Potomac Pearch Prospecting

Out, damn'd perch! out, I say—this is the day you'll end up on my stringer

THE SPRING RUN of white perch up the Potomac has become an obsession with me, a new and improved way to torture myself. The fish are there all right, and success is inevitable given persistence and the right factors: river level, temperature, tide, and luck. After an oh-for-four start, I figured all of this was not likely to come together this season. And then I got lucky. Heidi-Klum-and-me-on-a-desert-island lucky. The-IRS-has-cleared-you-of-any-malfeasance lucky. We're-out-of-meatloaf-but-can-substitute-the-32-ounce-porterhouse-for-the-same-price lucky.

The tricky thing about luck is that it is often indistinguishable from failure until the last moment. I began that day as I had the others, swinging the boat into the current and dropping downstream, mist lifting off the river just like before. The one difference was that this time I had brought people who actually knew what they were doing: Paula Smith and Dickie Tehaan, experienced perchaholics. I figure if luck messes with you, it's only right that you should respond in kind.

As we head toward the first of many perch holes Dickie knows from decades of fishing out here, Paula fills me in on the cast of characters around us. The guy anchored midcurrent with four lines out is a union-certified mason who knocks down $37 an hour when he's working. When the big striped bass are in, he stops working, even though they're strictly catch-and-release for the next three weeks. He smiles and waves at Paula. He's wearing his white work duds, right down to the apron, stuffed with bait and tackle. "Guy's nuts," she confides, waving back. "Sleeps in his car to save money, then buys fresh lobster tail for bait if nobody's got herring." She nods at three guys in a private boat, one of whom razzes her about catching all the fish. "Contractor. Works hard. Good fisherman. Drives two hours here on his day off and goes through a 12-pack before noon. His brother's worse. He'll do a case." All kinds of wackos are subject to the river's pull. It's not like any of us three is a poster child for normalcy. Dickie, whose hand-tied bucktails are considered the ultimate perch lure hereabouts, once refused a promotion at work because it would cut into his fishing. Paula, who seldom consumes store-bought protein, is a known eccentric. Me, I'm considered scatterbrained and harmless but accorded a certain grudging respect. Not many at my skill level have the brass to keep showing up.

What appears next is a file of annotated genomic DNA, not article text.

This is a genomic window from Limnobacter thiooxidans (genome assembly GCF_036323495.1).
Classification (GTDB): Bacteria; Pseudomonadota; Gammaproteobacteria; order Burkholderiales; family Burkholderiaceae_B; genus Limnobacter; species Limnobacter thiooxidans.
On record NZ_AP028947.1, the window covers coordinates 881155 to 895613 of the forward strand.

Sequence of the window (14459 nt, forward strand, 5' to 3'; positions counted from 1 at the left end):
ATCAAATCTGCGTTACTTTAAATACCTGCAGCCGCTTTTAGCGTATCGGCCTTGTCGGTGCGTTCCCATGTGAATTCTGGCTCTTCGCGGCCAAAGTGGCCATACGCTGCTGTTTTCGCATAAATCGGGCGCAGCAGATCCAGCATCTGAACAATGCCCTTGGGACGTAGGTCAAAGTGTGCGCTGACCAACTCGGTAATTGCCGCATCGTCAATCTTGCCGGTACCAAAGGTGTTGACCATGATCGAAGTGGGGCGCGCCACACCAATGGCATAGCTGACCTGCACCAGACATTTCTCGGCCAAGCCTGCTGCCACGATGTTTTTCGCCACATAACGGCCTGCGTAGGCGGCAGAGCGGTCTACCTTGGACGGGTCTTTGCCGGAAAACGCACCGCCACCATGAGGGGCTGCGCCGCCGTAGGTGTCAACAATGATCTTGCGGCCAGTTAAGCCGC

Dickie is a prospector, checkerboarding the river for fish. He says little, as if clearing the deck of his mind so his hunches don't have to shout to be heard. Each relocation means I get to pull a 30-pound rock up through 40 or 50 feet of current. So this is how Popeye got those arms.

After two hours, he positions us almost invasively close to where two fat guys have been jigging all morning without a bite. "They're a hair too tight to shore and too high," he mutters. I drop the rock, pay out line until I feel it hold. The perch hit our jigs as soon as they reach bottom. "That'll work!" shouts Paula, lifting a foot-long fish from the water. Anything over 9 inches is considered good. We hook and release three or four smaller than this for every one we keep. The wire basket tied to the side is nevertheless filling up fast. For once I'm standing smack on the corner of Right Place and Right Time. This is biblical fishing, silver multiplication. The Potomac, insulted by sewage, runoff, and particularly (according to Fletcher's Boat House regulars) the egg-killing settling agents dumped by the Dalecarlia Water Treatment Plant upstream, can somehow yet deliver an echo of its past abundance.

When the fish start flopping free of our overflowing basket, we cut a length of anchor rope for a stringer. Then it dawns on us that we still have to clean all these suckers. I lift the rock one last time. Ashore, we ice the fish and get to work and soon have a picnic table looking like Duncan's bedroom from Macbeth. The cold fish render our hands slimy, red, and numb, and it seems entirely possible that you could cut yourself, not be aware of it, and keep working until you bleed out and keel over. At which point, we've all agreed, the other two can split your share and keep working.

We finish as the sun is setting. I am exhausted but still buzzing with endorphins and vindication. Stick to it long enough and the stars align. I feel like slapping myself for having lost sight of what a gift it is to be alive and jigging. I throw my rod, gear, and fish into the car, light a victory cigar, and roll down all the windows for the drive home. All I have to do now is put my fish in the freezer and get into a hot shower. I park in front of the house, and while closing all four windows, I hear the familiar crunch of a rod tip in a glass guillotine. Today's victim is of the aristocracy, a top-of-the-line 6-foot 6-inch Fenwick with Aramid Veil hoop-fiber technology that now measures exactly 6 feet. Even this fails to dent my happiness. Breaking a rod, like perch fishing success, is inevitable given persistence and the right factors: electric windows, bumpy roads, a victory cigar. The fact that I was able to get the job done the first time? Just exceptionally good luck.